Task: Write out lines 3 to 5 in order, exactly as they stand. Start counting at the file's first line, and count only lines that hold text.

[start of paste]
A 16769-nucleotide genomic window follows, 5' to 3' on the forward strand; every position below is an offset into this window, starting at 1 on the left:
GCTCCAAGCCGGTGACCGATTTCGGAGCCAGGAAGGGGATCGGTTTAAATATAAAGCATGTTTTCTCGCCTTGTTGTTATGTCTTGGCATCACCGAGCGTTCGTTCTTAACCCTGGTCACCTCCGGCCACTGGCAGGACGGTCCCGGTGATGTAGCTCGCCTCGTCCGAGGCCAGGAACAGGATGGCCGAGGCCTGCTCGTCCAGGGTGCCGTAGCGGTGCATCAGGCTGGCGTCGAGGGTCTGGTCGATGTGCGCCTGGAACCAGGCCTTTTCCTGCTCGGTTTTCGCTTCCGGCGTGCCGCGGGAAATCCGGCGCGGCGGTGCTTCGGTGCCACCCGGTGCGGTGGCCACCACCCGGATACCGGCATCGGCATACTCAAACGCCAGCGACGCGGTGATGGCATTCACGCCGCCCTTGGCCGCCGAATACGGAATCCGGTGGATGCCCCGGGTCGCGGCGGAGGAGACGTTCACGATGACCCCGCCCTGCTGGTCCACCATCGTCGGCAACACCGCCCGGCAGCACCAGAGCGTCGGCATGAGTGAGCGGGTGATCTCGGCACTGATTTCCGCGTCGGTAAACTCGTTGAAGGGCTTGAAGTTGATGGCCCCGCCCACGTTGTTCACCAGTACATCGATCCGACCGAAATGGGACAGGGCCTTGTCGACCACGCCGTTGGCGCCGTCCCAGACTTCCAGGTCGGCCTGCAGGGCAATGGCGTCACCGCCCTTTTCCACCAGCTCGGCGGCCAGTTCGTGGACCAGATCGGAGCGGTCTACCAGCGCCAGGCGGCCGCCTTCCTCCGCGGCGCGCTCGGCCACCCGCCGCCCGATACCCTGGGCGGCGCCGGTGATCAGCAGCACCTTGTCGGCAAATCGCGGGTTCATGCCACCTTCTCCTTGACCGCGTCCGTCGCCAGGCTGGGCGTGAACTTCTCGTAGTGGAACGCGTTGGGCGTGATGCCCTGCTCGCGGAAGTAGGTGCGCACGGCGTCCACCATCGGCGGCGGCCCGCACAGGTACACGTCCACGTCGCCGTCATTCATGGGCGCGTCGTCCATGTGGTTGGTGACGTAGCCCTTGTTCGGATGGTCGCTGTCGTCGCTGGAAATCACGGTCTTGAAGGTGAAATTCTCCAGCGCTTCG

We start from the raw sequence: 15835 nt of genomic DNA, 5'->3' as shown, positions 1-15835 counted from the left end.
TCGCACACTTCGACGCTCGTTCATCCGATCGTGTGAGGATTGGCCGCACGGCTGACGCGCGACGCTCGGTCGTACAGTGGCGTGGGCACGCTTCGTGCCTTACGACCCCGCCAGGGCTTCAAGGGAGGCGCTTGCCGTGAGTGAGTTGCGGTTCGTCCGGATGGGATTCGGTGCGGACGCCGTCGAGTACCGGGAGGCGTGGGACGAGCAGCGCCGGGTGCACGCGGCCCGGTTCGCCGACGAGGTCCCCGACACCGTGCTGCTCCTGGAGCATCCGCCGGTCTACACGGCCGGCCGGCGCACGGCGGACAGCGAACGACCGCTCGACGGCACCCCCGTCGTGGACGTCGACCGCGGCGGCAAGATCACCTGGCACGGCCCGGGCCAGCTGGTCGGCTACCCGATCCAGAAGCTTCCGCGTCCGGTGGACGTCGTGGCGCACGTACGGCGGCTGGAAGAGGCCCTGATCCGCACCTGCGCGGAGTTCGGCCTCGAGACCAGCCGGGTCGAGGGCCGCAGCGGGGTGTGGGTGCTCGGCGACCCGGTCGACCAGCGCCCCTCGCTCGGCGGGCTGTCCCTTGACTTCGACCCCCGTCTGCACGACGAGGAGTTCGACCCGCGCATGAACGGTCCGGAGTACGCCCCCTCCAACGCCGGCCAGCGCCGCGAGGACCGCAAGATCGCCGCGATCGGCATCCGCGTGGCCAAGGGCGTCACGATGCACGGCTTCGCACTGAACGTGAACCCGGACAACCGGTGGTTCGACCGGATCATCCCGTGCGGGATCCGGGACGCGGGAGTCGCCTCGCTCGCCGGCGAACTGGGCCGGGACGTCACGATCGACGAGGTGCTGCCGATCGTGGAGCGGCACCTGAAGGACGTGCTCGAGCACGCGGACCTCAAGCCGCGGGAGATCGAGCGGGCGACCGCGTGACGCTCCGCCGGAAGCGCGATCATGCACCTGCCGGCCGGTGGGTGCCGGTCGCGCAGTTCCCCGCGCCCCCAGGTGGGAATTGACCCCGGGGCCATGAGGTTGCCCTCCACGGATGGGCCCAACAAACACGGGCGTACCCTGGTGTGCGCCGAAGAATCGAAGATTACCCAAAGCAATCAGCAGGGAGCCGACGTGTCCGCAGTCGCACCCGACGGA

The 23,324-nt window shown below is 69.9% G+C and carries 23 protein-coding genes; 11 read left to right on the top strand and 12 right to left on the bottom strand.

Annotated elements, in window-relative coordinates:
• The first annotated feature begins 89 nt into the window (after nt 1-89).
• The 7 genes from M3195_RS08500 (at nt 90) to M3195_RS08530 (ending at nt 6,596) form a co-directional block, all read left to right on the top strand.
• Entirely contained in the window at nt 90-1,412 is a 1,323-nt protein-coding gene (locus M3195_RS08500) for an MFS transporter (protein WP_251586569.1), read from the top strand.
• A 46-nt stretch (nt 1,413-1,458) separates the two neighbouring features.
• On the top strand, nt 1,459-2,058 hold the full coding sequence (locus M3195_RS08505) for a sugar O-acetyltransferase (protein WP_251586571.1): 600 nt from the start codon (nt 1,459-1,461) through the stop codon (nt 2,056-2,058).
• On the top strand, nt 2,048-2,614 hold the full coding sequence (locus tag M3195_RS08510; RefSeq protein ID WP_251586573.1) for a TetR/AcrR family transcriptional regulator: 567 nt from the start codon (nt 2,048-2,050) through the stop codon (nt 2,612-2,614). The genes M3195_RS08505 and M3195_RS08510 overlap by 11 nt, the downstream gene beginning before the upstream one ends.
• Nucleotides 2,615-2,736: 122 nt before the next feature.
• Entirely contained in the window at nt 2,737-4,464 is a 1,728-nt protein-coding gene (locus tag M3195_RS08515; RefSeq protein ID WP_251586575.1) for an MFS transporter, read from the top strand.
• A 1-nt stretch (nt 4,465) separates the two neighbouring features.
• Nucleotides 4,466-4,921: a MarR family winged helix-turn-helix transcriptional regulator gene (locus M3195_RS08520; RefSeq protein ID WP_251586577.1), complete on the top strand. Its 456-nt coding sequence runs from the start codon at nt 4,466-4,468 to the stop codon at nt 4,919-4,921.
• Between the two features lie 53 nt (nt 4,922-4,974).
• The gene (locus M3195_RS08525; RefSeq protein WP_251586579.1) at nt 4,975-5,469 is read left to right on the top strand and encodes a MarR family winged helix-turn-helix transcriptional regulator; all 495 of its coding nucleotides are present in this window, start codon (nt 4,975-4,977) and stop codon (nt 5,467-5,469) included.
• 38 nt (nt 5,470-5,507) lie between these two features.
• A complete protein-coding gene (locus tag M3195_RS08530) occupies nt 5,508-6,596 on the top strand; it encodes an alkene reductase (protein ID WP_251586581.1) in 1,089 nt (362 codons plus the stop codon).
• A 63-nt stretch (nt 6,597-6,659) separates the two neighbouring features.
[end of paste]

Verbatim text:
We start from the raw sequence: 15835 nt of genomic DNA, 5'->3' as shown, positions 1-15835 counted from the left end.
TCGCACACTTCGACGCTCGTTCATCCGATCGTGTGAGGATTGGCCGCACGGCTGACGCGCGACGCTCGGTCGTACAGTGGCGTGGGCACGCTTCGTGCCTTACGACCCCGCCAGGGCTTCAAGGGAGGCGCTTGCCGTGAGTGAGTTGCGGTTCGTCCGGATGGGATTCGGTGCGGACGCCGTCGAGTACCGGGAGGCGTGGGACGAGCAGCGCCGGGTGCACGCGGCCCGGTTCGCCGACGAGGTCCCCGACACCGTGCTGCTCCTGGAGCATCCGCCGGTCTACACGGCCGGCCGGCGCACGGCGGACAGCGAACGACCGCTCGACGGCACCCCCGTCGTGGACGTCGACCGCGGCGGCAAGATCACCTGGCACGGCCCGGGCCAGCTGGTCGGCTACCCGATCCAGAAGCTTCCGCGTCCGGTGGACGTCGTGGCGCACGTACGGCGGCTGGAAGAGGCCCTGATCCGCACCTGCGCGGAGTTCGGCCTCGAGACCAGCCGGGTCGAGGGCCGCAGCGGGGTGTGGGTGCTCGGCGACCCGGTCGACCAGCGCCCCTCGCTCGGCGGGCTGTCCCTTGACTTCGACCCCCGTCTGCACGACGAGGAGTTCGACCCGCGCATGAACGGTCCGGAGTACGCCCCCTCCAACGCCGGCCAGCGCCGCGAGGACCGCAAGATCGCCGCGATCGGCATCCGCGTGGCCAAGGGCGTCACGATGCACGGCTTCGCACTGAACGTGAACCCGGACAACCGGTGGTTCGACCGGATCATCCCGTGCGGGATCCGGGACGCGGGAGTCGCCTCGCTCGCCGGCGAACTGGGCCGGGACGTCACGATCGACGAGGTGCTGCCGATCGTGGAGCGGCACCTGAAGGACGTGCTCGAGCACGCGGACCTCAAGCCGCGGGAGATCGAGCGGGCGACCGCGTGACGCTCCGCCGGAAGCGCGATCATGCACCTGCCGGCCGGTGGGTGCCGGTCGCGCAGTTCCCCGCGCCCCCAGGTGGGAATTGACCCCGGGGCCATGAGGTTGCCCTCCACGGATGGGCCCAACAAACACGGGCGTACCCTGGTGTGCGCCGAAGAATCGAAGATTACCCAAAGCAATCAGCAGGGAGCCGACGTGTCCGCAGTCGCACCCGACGGA

The 23,324-nt window shown below is 69.9% G+C and carries 23 protein-coding genes; 11 read left to right on the top strand and 12 right to left on the bottom strand.